Editor's Note: Thomas Williams III served as a Lancaster then Lancaster-Lebanon Council district executive from 1968-76, and as a volunteer at J. Edward Mack Scout Reservation every summer season from 1999-2015. Among the collectibles displayed in his office are Klondike Derby patches from 1971-74. The event grew to an annual activity for the Pennsylvania Dutch Council, with the three districts "sledding" at Mack on separate weekends in January. Total attendance is 2018 was 552 youth and 260 adults. Dates in 2019 are Jan. 11-13, 18-21 and 25-27. The dates and information for this history are from the memory of Tom Williams.
Lancaster County never had a District winter event prior to 1970. Everyone seemed to be tentative to give a winter event a try (at Mack Scout Reservation, which held its first camping season in 1969).
In the summer of 1969 I thought I would give a winter event a try. I contacted one of my DE friends at Keystone Area Council.
I knew he had winter events and I asked him for some info on a winter event. He sent me his booklet on what he called a Klondike Derby, along with the detailed plans for a sled and the types of Scout skills involved in each town.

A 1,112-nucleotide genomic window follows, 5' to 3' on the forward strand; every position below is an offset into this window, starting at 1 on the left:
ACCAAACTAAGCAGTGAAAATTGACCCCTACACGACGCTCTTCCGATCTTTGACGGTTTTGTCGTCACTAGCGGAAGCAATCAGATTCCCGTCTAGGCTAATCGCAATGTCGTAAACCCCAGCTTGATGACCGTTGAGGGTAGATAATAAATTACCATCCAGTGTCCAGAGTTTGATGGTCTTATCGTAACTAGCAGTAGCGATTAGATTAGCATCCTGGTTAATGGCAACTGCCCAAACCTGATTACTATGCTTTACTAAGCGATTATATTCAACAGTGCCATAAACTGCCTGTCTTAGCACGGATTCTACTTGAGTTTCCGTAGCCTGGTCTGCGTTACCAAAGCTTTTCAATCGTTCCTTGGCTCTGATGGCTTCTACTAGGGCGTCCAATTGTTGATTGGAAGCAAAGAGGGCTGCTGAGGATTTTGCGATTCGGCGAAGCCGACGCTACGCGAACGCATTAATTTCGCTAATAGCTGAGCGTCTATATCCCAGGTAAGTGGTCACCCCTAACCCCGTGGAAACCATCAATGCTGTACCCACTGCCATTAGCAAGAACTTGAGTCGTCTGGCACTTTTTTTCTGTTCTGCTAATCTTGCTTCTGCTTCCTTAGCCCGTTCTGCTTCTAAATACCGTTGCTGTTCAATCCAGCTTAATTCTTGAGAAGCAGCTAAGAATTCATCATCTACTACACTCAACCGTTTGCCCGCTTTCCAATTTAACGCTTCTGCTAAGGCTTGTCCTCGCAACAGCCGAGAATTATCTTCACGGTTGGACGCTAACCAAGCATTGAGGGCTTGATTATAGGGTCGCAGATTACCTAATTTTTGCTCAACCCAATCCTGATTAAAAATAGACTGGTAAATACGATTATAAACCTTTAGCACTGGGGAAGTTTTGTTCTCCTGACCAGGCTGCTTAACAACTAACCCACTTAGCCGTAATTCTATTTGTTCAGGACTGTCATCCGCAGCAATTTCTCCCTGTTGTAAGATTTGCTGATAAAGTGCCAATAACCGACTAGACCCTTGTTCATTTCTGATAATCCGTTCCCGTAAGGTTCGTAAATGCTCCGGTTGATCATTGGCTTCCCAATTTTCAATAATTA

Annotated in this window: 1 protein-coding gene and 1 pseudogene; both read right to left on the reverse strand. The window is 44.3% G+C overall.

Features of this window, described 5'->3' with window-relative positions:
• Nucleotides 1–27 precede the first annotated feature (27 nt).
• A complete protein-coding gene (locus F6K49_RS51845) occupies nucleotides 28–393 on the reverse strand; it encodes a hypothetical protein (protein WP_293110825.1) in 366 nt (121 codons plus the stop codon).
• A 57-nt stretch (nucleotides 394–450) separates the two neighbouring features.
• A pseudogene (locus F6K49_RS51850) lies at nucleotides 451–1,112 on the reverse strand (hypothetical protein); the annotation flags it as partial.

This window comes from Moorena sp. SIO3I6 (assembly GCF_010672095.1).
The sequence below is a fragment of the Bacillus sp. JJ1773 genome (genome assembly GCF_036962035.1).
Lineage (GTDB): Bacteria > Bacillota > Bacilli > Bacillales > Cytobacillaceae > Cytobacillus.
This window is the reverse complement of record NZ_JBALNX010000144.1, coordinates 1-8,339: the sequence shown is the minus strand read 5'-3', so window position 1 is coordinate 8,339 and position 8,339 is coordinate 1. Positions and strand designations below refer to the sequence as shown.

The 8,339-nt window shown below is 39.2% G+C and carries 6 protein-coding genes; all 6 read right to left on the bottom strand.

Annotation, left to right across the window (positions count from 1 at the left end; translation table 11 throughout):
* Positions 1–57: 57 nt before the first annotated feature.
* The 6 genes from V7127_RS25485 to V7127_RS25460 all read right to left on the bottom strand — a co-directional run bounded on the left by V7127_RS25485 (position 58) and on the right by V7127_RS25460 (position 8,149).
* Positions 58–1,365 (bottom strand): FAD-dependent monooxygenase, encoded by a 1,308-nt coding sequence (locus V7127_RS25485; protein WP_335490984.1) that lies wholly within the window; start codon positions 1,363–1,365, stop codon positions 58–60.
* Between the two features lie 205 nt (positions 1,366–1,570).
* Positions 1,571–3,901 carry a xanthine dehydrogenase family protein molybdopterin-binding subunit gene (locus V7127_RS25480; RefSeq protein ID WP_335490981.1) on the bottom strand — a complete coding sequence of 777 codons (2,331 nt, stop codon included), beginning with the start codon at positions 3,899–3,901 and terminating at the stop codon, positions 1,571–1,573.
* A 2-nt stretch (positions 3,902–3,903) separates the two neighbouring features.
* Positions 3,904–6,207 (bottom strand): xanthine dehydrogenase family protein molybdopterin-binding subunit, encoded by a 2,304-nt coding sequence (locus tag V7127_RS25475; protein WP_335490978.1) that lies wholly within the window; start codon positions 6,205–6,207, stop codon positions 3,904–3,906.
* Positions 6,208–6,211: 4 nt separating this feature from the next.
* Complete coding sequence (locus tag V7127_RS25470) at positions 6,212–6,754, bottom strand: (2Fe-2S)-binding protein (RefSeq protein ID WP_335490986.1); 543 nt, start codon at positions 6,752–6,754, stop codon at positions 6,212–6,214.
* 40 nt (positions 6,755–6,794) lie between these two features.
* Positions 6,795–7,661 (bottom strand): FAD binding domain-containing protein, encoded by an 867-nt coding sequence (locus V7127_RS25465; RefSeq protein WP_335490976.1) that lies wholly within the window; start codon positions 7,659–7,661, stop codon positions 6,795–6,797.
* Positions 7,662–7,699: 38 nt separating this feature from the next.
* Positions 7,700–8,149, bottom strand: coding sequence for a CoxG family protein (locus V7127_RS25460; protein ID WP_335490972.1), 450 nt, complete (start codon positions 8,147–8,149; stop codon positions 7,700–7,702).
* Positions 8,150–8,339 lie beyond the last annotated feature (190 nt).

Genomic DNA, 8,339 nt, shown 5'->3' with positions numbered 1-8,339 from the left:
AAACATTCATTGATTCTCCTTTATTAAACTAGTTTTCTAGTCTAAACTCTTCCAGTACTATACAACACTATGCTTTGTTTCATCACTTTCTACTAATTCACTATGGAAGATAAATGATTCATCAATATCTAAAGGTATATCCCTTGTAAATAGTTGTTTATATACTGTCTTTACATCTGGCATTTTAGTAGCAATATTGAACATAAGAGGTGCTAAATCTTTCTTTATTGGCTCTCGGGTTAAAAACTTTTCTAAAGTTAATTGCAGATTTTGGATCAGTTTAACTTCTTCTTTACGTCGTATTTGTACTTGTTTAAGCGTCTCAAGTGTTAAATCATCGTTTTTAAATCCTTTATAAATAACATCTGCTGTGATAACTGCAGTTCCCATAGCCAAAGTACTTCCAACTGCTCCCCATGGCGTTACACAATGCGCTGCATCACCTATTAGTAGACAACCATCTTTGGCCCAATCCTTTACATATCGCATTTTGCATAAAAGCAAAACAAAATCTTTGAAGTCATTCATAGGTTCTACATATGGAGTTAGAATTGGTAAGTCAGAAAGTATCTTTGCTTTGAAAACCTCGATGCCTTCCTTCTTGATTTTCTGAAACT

My district camping chairman (Ed Mankowski), jumped on this idea with gusto. He recruited some guys from Alcoa and formed a Klondike Derby Committee.
On paper and committee meetings made things looked fantastic, but you cannot predict the weather.
The week prior to the event (in January 1970) it snowed, snowed and snowed.
Ed said he was lighting candles to have snow for the event.
I say, “Ed, stop lighting candles.”
Checking on Thursday with (camp Ranger) Dave Strayer, Dave said, “I don’t know how we can have a winter event I can’t even plow the camp open. There is a 10-foot drift at the entrance to camp!”
We now have a challenge ... we were indeed fortunate to have a neighbor (Claude Mace) across Route 501. He volunteered his time and his front-end loader ... He opened up the road to the garage and Dave’s house and the parking lot where the pole barn is now located and the space on the side which was a parking lot.
I had some buddies who owned snowmobiles. They came up as volunteers with their snowmobiles.
We needed snowmobiles to get the mayors to their towns and get people to the kitchen to make treats and gallons of hot chocolate.
The scouts had a ball, the adults froze, but all in all we had a great winter experience.
I hope this gives you an idea what happened at the first Klondike!